Pre-Stressor Interference Control and Intrusive Memories

J. Verwoerd, I. Wessel, P.J. De Jong, Maurice Nieuwenhuis, R.J.C. Huntjens

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Abstract

Although intrusive imagery is a common response in the aftermath of a stressful or traumatic event, only a minority of trauma victims show persistent re-experiencing and related psychopathology. Individual differences in pre-trauma executive control possibly play a critical role. Therefore, this study investigated whether a relatively poor pre-stressor ability to resist proactive interference in working memory might increase risk for experiencing undesirable intrusive memories after being exposed to a stressful event. Non-clinical participants (N = 85) completed a modified version of a widely used test of interference control in working memory (CVLT; Kramer and Delis 1991) and subsequently watched an emotional film fragment. Following presentation of the fragment, intrusive memories were recorded in a 1-week diary and at a follow up session 7 days later. A relatively poor ability to resist proactive interference was related to a relatively high frequency of film-related intrusive memories. This relationship was independent of neuroticism and gender. These findings are consistent with the idea that a pre-morbid deficit in the ability to resist proactive interference reflects a vulnerability factor for experiencing intrusive memories after trauma exposure.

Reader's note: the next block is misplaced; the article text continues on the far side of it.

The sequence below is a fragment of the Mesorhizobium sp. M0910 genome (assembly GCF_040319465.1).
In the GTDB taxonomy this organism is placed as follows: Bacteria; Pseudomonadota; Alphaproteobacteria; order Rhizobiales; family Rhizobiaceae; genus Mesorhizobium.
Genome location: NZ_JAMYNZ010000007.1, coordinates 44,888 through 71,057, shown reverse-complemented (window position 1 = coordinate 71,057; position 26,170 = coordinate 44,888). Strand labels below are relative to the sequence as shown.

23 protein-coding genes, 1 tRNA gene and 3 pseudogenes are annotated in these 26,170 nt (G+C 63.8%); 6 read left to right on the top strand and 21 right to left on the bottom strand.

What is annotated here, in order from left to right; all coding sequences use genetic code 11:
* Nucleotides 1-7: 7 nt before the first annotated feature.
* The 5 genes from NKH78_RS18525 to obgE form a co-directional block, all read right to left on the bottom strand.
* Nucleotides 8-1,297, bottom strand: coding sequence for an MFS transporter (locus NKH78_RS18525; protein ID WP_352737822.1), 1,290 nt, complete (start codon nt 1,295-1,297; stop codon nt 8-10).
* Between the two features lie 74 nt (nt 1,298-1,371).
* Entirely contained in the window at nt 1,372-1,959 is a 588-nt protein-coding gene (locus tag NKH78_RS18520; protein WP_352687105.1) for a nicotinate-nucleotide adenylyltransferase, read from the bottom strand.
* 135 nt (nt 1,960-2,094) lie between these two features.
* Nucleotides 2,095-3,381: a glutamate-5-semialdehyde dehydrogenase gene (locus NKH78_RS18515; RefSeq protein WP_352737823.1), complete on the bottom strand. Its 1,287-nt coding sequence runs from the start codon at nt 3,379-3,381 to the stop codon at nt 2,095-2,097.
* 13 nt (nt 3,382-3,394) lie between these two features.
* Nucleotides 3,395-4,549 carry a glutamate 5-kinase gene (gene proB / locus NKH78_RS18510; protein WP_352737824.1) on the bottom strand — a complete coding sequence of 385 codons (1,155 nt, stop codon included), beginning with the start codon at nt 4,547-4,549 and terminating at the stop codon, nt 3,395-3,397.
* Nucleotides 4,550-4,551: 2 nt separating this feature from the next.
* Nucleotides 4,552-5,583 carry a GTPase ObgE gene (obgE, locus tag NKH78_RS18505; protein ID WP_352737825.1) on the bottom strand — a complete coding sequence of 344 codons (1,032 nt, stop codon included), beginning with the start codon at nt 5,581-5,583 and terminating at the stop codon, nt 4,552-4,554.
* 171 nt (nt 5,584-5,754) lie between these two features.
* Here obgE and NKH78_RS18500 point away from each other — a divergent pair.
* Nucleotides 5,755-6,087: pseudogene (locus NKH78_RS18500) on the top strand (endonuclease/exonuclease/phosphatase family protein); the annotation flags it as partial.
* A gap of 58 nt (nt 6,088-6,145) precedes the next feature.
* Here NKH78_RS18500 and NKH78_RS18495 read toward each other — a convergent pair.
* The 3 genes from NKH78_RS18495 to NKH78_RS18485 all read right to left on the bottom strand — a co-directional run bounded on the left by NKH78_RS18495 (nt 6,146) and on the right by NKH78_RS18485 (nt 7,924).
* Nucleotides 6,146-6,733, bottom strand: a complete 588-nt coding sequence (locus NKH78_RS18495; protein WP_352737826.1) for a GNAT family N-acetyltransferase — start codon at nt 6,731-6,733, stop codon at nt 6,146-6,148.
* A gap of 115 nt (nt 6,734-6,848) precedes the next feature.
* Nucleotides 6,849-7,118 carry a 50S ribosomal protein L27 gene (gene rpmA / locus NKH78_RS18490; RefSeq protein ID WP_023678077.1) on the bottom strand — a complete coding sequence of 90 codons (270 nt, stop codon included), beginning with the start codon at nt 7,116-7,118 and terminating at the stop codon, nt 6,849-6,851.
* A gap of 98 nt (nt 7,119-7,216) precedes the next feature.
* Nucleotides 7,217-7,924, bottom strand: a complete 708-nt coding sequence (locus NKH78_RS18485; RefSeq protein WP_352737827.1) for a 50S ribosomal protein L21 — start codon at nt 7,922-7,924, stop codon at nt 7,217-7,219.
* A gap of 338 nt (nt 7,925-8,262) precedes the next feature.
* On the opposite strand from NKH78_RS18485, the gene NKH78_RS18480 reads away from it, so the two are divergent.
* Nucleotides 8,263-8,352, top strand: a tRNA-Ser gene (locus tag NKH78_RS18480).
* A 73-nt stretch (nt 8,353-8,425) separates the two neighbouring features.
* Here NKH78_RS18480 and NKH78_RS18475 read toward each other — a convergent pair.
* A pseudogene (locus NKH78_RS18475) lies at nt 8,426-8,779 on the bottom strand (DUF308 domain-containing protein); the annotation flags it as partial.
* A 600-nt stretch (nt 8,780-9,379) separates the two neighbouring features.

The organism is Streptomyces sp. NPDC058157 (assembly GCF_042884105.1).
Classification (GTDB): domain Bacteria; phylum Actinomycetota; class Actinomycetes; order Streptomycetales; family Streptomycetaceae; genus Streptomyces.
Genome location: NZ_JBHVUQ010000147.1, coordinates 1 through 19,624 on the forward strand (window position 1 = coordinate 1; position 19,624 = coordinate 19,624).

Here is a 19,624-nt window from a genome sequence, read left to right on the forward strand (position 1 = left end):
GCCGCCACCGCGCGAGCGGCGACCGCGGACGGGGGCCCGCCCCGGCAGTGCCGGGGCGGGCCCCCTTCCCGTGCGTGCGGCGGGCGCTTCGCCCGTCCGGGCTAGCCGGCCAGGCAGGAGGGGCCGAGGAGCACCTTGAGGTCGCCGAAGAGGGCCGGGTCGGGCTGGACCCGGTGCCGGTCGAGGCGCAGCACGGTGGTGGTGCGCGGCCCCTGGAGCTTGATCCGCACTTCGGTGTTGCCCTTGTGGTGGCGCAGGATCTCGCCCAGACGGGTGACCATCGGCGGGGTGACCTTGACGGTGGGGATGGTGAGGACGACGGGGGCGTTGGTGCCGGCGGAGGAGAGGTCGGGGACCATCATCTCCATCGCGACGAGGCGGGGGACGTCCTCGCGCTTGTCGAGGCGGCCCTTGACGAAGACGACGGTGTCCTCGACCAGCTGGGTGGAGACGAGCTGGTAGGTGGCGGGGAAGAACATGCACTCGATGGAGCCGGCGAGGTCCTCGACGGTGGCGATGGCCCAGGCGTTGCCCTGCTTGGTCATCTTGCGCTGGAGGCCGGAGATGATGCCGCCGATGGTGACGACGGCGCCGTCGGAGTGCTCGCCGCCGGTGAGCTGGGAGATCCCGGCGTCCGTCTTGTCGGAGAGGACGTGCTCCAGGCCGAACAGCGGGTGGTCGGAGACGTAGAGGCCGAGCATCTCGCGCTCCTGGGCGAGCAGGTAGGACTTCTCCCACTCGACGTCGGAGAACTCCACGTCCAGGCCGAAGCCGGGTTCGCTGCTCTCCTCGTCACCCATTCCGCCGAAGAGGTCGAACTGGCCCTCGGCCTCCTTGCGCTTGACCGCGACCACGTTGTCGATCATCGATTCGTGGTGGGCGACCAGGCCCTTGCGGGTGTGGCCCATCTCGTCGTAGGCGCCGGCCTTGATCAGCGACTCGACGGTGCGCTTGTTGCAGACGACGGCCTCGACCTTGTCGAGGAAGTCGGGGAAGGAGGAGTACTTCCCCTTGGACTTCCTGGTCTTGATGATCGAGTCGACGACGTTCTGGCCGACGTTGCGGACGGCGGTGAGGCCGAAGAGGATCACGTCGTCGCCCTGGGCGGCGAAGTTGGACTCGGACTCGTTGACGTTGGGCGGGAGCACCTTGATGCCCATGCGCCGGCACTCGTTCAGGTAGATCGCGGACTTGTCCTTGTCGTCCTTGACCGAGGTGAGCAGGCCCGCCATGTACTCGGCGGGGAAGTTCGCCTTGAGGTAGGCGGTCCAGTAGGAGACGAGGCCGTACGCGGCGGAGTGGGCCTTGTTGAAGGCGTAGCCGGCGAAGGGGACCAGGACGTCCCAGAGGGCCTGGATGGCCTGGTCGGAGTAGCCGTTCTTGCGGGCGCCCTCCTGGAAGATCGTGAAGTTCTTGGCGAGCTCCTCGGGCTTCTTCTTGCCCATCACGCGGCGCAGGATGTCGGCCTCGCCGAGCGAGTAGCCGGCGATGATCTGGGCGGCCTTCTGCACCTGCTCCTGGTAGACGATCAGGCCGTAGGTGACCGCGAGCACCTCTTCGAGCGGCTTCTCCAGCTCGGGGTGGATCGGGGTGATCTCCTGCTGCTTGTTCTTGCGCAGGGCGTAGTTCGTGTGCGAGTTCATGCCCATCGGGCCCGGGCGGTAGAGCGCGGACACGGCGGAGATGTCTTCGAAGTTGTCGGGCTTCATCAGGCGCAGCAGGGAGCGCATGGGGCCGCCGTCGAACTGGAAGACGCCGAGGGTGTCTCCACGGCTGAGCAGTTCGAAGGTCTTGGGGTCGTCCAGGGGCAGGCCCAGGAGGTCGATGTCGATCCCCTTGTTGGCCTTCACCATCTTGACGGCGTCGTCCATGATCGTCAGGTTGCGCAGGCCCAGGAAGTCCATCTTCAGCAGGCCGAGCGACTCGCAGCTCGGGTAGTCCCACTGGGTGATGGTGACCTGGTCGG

Original languageEnglish
Pages (from-to)161-170
Number of pages10
JournalCognitive Therapy and Research
Volume35
Issue number2
DOIs
Publication statusPublished - Apr-2011

Keywords

  • Intrusive memories
  • Proactive interference
  • Executive control
  • Trauma-film paradigm
  • LATENT-VARIABLE ANALYSIS
  • INDIVIDUAL-DIFFERENCES
  • WORKING-MEMORY
  • EXECUTIVE FUNCTIONS
  • TRAUMATIC EVENTS
  • DISORDER
  • ATTENTION
  • SYMPTOMS
  • IMPACT
  • PTSD

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